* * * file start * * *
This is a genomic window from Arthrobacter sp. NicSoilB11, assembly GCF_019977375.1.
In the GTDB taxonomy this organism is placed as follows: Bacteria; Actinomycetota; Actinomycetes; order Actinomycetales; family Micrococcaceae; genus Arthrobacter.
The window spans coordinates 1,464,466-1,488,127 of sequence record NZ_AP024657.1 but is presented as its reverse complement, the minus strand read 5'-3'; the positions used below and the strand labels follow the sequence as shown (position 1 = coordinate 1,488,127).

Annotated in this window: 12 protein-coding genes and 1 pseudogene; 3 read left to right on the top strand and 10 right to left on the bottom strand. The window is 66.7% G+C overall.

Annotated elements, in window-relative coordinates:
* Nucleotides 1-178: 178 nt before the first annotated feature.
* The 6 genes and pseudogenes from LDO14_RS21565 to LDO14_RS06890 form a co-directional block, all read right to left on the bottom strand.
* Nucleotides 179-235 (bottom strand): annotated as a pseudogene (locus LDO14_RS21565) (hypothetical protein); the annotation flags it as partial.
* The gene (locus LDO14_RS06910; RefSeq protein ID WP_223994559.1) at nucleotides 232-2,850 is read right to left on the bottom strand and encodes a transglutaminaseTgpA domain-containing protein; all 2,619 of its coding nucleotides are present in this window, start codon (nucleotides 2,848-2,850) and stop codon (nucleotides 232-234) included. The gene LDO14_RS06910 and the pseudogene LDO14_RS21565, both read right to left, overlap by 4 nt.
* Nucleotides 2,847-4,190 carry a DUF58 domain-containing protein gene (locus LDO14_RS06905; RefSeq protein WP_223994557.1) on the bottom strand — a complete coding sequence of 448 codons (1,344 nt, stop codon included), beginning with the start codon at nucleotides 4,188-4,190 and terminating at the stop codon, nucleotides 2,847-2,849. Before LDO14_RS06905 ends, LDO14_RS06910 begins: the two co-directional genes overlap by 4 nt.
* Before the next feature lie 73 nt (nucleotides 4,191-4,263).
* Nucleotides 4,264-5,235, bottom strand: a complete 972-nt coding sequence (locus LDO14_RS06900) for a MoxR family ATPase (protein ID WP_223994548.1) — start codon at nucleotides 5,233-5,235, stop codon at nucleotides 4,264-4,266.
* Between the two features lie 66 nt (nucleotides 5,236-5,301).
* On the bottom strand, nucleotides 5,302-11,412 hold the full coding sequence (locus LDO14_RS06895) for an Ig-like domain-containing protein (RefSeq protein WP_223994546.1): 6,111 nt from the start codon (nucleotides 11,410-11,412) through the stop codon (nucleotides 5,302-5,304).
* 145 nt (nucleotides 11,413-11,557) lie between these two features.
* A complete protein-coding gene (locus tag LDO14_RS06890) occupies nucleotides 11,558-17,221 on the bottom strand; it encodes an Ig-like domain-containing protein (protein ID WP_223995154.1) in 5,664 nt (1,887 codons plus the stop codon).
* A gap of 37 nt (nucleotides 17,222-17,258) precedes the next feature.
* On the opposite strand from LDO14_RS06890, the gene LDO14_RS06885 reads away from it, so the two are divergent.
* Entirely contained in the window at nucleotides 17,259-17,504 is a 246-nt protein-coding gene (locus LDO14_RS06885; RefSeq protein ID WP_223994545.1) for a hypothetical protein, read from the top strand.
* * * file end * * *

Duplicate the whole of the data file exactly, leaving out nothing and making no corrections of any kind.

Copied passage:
This is a genomic window from Arthrobacter sp. NicSoilB11, assembly GCF_019977375.1.
In the GTDB taxonomy this organism is placed as follows: Bacteria; Actinomycetota; Actinomycetes; order Actinomycetales; family Micrococcaceae; genus Arthrobacter.
The window spans coordinates 1,464,466-1,488,127 of sequence record NZ_AP024657.1 but is presented as its reverse complement, the minus strand read 5'-3'; the positions used below and the strand labels follow the sequence as shown (position 1 = coordinate 1,488,127).

Annotated in this window: 12 protein-coding genes and 1 pseudogene; 3 read left to right on the top strand and 10 right to left on the bottom strand. The window is 66.7% G+C overall.

Annotated elements, in window-relative coordinates:
* Nucleotides 1-178: 178 nt before the first annotated feature.
* The 6 genes and pseudogenes from LDO14_RS21565 to LDO14_RS06890 form a co-directional block, all read right to left on the bottom strand.
* Nucleotides 179-235 (bottom strand): annotated as a pseudogene (locus LDO14_RS21565) (hypothetical protein); the annotation flags it as partial.
* The gene (locus LDO14_RS06910; RefSeq protein ID WP_223994559.1) at nucleotides 232-2,850 is read right to left on the bottom strand and encodes a transglutaminaseTgpA domain-containing protein; all 2,619 of its coding nucleotides are present in this window, start codon (nucleotides 2,848-2,850) and stop codon (nucleotides 232-234) included. The gene LDO14_RS06910 and the pseudogene LDO14_RS21565, both read right to left, overlap by 4 nt.
* Nucleotides 2,847-4,190 carry a DUF58 domain-containing protein gene (locus LDO14_RS06905; RefSeq protein WP_223994557.1) on the bottom strand — a complete coding sequence of 448 codons (1,344 nt, stop codon included), beginning with the start codon at nucleotides 4,188-4,190 and terminating at the stop codon, nucleotides 2,847-2,849. Before LDO14_RS06905 ends, LDO14_RS06910 begins: the two co-directional genes overlap by 4 nt.
* Before the next feature lie 73 nt (nucleotides 4,191-4,263).
* Nucleotides 4,264-5,235, bottom strand: a complete 972-nt coding sequence (locus LDO14_RS06900) for a MoxR family ATPase (protein ID WP_223994548.1) — start codon at nucleotides 5,233-5,235, stop codon at nucleotides 4,264-4,266.
* Between the two features lie 66 nt (nucleotides 5,236-5,301).
* On the bottom strand, nucleotides 5,302-11,412 hold the full coding sequence (locus LDO14_RS06895) for an Ig-like domain-containing protein (RefSeq protein WP_223994546.1): 6,111 nt from the start codon (nucleotides 11,410-11,412) through the stop codon (nucleotides 5,302-5,304).
* 145 nt (nucleotides 11,413-11,557) lie between these two features.
* A complete protein-coding gene (locus tag LDO14_RS06890) occupies nucleotides 11,558-17,221 on the bottom strand; it encodes an Ig-like domain-containing protein (protein ID WP_223995154.1) in 5,664 nt (1,887 codons plus the stop codon).
* A gap of 37 nt (nucleotides 17,222-17,258) precedes the next feature.
* On the opposite strand from LDO14_RS06890, the gene LDO14_RS06885 reads away from it, so the two are divergent.
* Entirely contained in the window at nucleotides 17,259-17,504 is a 246-nt protein-coding gene (locus LDO14_RS06885; RefSeq protein ID WP_223994545.1) for a hypothetical protein, read from the top strand.